09-09-15 04:23 AM
  3. ramiusm's Avatar
    I think the era of removable batteries are over, as manufacturers try to slim their phones down and at the same time, try to provide larger capacity batteries (like the one in the Passport). Given that the average consumer changes their phones every year, it may make more sense for manufacturers to make sealed devices.

    Posted via CB10
    09-09-15 10:36 AM
  4. bbnrs's Avatar
    Have two Q10s. Each somewhat different in character. First a "refurb" from AT&T (thank you) with ?most uptodate OS. Second unlocked SQN 100-5 Had 10.1 when purchased on EBay. Got 10.3.1.1779. Treasure them both. Great balance of; size, kb and removable battery. Unfortunately not many phones like this today.
    09-09-15 11:27 AM
  5. tangozulu's Avatar
    Great review. Thank you for the input. My Q is could only be replaced if the slider is indeed a BB10 phone.

    BlackBerry to the end......

    Posted via CB10
    09-09-15 11:33 AM
  6. bhoqeem's Avatar
    The best review ever!!

    Blaaaah
    09-10-15 04:36 AM
  7. ramiusm's Avatar
    Thank you. I have been thinking about moving back to a Windows Phone device with a larger screen (for reading documents), but I could never leave the physical keyboard. Maybe the Passport may suit me better than a Lumia 1520 etc.

    Posted via CB10
    09-10-15 05:04 AM
  8. ayngling's Avatar
    Thank you. I have been thinking about moving back to a Windows Phone device with a larger screen (for reading documents), but I could never leave the physical keyboard. Maybe the Passport may suit me better than a Lumia 1520 etc.

    Posted via CB10
    Sounds like the new slider might be worth considering. I am eagerly awaiting it, a large screen plus the keyboard I love.
    09-10-15 05:31 AM
  9. ramiusm's Avatar
    Not a fan of moving parts on a phone. But yeah, I'm sure the slider will be a good and reliable BlackBerry.

    Posted via CB10
    09-10-15 06:12 AM
  10. bhoqeem's Avatar
    Slider is way overrated.
    I mean, come on, we're not even sure what it'd actually look like, aside from the dubious leaks and rumors.
    09-10-15 06:49 AM
  11. ramiusm's Avatar
    Actually, anything from Apple is overrated. Anything from BlackBerry is severely underrated and even gets bad press and reviews by people who have never used them.

    Posted via CB10
    powereds and ayngling like this.
    09-10-15 09:02 AM
  12. bhoqeem's Avatar
    Actually, anything from Apple is overrated. Anything from BlackBerry is severely underrated and even gets bad press and reviews by people who have never used them.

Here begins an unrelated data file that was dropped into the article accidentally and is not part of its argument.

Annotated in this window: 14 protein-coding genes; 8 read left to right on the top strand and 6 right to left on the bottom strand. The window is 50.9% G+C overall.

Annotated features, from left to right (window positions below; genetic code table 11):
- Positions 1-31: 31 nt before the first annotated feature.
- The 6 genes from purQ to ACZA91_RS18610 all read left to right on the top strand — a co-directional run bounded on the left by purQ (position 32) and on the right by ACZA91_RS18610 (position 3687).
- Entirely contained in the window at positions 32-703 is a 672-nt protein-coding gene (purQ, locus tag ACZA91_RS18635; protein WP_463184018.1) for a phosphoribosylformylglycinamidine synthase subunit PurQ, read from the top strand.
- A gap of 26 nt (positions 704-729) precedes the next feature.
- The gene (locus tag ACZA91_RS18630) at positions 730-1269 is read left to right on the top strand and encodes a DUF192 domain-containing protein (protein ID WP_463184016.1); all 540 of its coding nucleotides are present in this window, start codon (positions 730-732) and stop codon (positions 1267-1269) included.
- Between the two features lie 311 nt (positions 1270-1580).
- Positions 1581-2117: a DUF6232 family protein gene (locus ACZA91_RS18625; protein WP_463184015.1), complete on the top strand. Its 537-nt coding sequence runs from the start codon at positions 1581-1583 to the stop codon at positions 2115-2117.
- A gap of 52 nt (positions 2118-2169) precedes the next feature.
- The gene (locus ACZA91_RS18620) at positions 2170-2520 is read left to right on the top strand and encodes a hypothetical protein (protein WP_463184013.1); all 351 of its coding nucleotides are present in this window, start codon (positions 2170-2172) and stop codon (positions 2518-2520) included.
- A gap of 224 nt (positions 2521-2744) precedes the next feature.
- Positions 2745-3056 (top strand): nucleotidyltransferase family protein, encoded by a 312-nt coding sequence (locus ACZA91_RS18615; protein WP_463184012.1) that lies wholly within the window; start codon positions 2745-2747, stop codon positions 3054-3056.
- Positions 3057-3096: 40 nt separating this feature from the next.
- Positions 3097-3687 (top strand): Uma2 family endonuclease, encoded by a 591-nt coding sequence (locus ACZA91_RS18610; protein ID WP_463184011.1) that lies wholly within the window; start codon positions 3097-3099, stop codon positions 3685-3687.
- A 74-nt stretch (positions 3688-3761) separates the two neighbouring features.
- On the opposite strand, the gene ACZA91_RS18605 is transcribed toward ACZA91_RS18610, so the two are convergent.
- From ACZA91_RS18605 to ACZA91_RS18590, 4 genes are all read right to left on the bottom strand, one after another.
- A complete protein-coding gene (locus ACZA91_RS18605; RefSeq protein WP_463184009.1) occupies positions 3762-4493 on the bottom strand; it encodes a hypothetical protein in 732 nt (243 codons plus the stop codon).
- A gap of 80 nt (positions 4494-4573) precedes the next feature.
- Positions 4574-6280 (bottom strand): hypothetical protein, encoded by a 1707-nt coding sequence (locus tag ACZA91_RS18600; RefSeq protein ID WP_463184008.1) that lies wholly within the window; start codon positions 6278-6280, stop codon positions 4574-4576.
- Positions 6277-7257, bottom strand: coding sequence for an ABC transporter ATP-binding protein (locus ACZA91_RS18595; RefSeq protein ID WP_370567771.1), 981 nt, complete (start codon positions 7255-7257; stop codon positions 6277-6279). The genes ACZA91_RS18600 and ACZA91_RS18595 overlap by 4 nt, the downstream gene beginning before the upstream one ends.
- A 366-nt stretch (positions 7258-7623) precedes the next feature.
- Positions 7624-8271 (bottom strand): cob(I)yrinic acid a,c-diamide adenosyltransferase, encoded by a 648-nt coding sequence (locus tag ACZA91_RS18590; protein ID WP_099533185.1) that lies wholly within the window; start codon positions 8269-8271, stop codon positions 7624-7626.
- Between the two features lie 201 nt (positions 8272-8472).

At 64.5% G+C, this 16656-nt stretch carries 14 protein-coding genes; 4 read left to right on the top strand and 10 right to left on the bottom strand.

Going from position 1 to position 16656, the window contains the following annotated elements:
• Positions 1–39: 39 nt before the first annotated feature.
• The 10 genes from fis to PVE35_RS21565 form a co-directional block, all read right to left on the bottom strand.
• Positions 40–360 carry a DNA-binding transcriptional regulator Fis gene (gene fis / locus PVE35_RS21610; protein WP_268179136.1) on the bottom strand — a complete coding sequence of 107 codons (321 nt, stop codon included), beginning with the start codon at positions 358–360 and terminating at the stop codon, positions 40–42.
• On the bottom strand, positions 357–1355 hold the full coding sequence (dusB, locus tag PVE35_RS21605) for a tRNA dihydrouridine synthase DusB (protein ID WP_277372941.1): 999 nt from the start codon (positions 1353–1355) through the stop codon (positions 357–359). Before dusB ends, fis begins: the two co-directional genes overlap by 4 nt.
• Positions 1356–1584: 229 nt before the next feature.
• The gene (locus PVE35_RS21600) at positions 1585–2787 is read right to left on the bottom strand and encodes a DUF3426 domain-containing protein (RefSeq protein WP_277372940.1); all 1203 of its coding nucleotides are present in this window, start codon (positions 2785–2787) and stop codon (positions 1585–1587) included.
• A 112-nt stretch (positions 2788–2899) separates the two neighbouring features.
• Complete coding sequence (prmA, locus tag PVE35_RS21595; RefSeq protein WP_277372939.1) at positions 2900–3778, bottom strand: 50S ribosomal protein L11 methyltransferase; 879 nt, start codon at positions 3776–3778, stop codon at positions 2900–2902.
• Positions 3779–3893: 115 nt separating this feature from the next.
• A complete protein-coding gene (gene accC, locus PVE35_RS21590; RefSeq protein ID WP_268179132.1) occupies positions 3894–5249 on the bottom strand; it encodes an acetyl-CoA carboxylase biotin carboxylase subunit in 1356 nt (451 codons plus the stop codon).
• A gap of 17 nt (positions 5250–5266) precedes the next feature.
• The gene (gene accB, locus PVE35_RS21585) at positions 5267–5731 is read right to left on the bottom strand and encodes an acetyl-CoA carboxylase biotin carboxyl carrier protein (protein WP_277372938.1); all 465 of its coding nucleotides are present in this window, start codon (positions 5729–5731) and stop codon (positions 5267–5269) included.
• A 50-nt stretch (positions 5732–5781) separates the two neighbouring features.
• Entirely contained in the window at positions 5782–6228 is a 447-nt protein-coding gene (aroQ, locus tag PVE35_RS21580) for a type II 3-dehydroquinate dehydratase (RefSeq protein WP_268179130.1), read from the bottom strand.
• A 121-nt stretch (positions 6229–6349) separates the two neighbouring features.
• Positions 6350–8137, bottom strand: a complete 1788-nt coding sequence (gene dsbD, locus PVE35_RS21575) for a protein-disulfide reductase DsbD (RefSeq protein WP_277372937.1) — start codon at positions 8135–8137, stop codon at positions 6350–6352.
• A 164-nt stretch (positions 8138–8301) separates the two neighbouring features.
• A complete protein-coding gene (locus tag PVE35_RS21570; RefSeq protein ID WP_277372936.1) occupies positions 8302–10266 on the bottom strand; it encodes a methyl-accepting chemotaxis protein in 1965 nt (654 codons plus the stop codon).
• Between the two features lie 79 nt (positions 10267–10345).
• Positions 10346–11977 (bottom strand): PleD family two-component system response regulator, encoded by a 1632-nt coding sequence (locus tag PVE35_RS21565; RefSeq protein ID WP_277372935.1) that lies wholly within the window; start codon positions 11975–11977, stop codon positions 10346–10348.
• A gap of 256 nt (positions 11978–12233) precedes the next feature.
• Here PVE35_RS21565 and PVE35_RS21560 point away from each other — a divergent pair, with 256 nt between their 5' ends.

Posted via CB10
    Has anyone ever used the slider?
    None? I thought so.
    I wonder why...
    Oh, right! Because it doesn't exist yet!!

    NB: and YES, apple sucks. I agree.
    09-10-15 10:05 AM
  13. bhoqeem's Avatar
    Btw, writing on android (just now) makes me hate the dang os even more, with its most idiotic and nerve wrecking auto correct BS. Gah!!

    Q10SQN100-3/10.3.2.2639
    09-10-15 10:17 AM
  14. Sequester#WN's Avatar
    Ahh, Palm Tungsten W. I am from Germany but bought this thing for some 600 EUR in Singapore while it was 2000 (!) EUR in Germany. I loved this thing, epic battery life and my first personal phone which could be regarded as a smartphone. My company phone at that time was a purple BlackBerry with a clickwheel to the left. I remember it was the first BlackBerry with colour screen. And by colour screen I mean it could display four (four!) different colours. Those were the times where your employer gave you two phones. One for mails and one for talking.

    The Tungsten was great. Apart from the fact that you only could have calls through a headset.

    Posted via CB10
    09-10-15 02:58 PM
  15. ramiusm's Avatar
    Yes, Palm was ahead of it's time in those days. The Tungsten W was a superb device, only bettered by the Tungsten C.

    Posted via CB10
    09-10-15 09:45 PM
  16. MrSuit's Avatar

    One area for Exchange email where Windows Phone is superior: the ability to set Out of office notification and settings right on the phone.


    Posted via CB10

    Nice write-up. Send Automatic Replies is available if you have BES account setup by your employer for your BlackBerry 10 device.

    For personal/consumer BlackBerry 10 devices without BES, you can set 'Send Automatic Replies' for hotmail accounts, but not for gmail / yahoo.

    Drafted on my Q10
    09-10-15 10:37 PM